This process actually relies upon the most severe sort of reflections as those are easier to pick out. Specifically, anything taken through double pane glass or very thick glass tends to have two overlapping reflections, one from the inner surface and one from the outer one. If you only have one reflection, it’s a very computationally complex problem for an algorithm to figure out what’s a reflection and what isn’t. With two identical offset images that are reflections, suddenly the computer has a point of reference.
The system created by the MIT team relies on finding the edges of the reflection by looking for a repeating offset pattern. The image is split into 8×8 blocks of pixels and calculates the correlation between the pixels. When the parts of the image comprising the reflection have been identified, the computer can then selectively tune the levels to make the reflection less pronounced. You can see an example of the results in the image above. It’s far from perfect, but this is just the first iteration of the technology.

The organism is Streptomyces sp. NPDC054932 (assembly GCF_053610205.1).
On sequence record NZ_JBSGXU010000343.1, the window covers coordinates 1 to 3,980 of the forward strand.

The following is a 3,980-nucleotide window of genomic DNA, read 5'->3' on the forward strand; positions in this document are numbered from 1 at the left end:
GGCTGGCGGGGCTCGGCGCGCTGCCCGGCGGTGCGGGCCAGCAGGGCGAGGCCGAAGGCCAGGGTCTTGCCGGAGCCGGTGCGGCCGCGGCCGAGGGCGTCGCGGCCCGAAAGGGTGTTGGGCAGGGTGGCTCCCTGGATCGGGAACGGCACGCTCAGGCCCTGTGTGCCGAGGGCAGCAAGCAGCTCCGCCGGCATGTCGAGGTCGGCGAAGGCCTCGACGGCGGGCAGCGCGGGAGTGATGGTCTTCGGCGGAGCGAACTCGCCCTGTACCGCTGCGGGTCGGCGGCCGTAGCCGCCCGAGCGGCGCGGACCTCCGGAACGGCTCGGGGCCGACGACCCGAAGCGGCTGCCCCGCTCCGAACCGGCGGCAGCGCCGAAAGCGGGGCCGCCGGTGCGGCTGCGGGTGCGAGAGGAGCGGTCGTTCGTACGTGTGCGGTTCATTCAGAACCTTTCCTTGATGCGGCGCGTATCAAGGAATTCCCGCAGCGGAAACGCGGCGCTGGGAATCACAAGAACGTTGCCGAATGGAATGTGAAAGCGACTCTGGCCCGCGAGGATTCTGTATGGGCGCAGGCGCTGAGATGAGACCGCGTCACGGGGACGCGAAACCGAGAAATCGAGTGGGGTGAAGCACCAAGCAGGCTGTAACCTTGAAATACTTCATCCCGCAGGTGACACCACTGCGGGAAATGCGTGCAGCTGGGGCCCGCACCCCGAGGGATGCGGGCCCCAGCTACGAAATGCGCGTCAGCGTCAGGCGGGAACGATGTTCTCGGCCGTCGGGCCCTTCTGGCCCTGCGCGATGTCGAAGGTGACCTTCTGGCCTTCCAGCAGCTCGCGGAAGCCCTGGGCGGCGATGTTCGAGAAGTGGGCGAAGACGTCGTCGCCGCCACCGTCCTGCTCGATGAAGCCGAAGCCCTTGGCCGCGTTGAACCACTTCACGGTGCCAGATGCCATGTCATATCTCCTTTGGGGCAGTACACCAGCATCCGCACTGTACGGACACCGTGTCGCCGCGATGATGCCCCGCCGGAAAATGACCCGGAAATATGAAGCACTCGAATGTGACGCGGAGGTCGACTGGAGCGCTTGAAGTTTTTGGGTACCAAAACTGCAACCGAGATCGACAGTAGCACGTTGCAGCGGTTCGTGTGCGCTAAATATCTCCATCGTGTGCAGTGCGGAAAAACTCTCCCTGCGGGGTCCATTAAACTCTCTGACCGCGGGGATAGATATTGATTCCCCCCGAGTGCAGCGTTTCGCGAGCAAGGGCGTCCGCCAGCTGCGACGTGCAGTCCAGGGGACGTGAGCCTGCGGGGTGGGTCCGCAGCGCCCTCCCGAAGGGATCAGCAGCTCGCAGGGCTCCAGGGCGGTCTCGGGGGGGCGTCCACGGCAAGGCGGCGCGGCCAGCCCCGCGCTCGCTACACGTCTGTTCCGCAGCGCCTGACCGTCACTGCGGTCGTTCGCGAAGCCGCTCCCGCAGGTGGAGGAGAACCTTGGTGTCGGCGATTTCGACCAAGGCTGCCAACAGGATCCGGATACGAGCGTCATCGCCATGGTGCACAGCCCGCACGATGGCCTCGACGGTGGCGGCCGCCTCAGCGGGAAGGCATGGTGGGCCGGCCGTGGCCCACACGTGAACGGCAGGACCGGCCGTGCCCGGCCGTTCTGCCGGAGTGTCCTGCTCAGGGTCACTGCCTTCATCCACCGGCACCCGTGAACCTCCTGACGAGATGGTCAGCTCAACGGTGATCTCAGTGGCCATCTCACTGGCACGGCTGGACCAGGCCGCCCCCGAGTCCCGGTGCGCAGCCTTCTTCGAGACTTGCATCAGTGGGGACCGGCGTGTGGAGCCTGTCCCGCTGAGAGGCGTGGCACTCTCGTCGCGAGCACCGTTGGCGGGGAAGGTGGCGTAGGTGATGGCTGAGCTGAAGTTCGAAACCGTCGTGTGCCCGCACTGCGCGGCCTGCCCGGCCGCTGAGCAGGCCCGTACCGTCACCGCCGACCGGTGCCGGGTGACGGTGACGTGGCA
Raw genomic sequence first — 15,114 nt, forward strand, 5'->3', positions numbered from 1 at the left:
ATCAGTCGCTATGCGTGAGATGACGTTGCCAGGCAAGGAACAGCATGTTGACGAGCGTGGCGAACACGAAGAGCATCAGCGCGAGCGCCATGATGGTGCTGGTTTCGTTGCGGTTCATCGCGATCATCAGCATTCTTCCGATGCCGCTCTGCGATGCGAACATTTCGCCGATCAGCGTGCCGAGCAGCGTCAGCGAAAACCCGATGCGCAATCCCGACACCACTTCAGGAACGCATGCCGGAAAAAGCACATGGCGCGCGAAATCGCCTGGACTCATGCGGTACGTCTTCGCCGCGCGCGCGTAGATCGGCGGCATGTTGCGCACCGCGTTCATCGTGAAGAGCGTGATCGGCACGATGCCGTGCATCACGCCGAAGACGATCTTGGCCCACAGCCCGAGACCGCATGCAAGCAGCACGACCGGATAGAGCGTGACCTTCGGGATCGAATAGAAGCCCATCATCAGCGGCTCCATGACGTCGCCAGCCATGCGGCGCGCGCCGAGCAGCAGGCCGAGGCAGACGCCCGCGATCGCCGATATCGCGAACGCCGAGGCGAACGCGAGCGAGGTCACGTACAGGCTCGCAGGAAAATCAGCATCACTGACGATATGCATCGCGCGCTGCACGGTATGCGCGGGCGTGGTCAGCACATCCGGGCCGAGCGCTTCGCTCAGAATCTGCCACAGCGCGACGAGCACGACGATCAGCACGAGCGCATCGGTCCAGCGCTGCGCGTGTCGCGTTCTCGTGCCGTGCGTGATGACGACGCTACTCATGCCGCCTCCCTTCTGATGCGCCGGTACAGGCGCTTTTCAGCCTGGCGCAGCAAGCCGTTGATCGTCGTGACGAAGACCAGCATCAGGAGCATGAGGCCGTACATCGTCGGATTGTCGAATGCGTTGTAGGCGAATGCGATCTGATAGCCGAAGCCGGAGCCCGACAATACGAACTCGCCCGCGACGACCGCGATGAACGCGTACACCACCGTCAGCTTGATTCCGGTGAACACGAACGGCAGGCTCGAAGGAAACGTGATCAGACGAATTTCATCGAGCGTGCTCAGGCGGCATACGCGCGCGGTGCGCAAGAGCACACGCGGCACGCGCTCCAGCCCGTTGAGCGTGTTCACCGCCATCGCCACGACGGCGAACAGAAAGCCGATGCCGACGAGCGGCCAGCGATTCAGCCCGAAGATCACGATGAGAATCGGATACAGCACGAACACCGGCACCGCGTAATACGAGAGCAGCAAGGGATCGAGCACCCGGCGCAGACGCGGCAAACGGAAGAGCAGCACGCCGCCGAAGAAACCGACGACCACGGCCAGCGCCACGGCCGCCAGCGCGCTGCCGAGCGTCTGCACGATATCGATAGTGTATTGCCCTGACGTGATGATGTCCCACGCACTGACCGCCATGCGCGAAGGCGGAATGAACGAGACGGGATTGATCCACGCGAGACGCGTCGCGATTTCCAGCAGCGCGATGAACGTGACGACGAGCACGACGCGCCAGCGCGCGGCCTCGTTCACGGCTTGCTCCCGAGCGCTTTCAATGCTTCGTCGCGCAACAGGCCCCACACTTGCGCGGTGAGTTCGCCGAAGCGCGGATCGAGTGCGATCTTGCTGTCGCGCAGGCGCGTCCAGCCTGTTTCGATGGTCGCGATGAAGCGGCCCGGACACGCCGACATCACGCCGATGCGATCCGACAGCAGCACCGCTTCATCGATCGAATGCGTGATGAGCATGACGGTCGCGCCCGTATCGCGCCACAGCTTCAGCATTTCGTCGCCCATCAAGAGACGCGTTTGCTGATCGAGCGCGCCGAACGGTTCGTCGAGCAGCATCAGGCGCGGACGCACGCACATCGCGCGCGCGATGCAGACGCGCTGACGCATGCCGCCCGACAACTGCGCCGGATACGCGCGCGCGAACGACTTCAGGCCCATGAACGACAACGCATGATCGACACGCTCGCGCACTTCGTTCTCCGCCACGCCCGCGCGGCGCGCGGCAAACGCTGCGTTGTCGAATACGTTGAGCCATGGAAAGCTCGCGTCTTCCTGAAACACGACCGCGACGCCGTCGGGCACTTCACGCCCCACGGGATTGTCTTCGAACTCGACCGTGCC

This process currently requires the offset of the double reflection to be rather large to ensure the algorithm can recognize them as distinct shapes, but things might improve in the future. The team sees possible applications for this technology in consumer imaging technologies. Your phone might just know how to reduce reflections when you snap a photo through the window. These algorithms could also be of use in improving computer vision. Despite all the research that has gone into it, computers are still pretty bad at making sense of an image.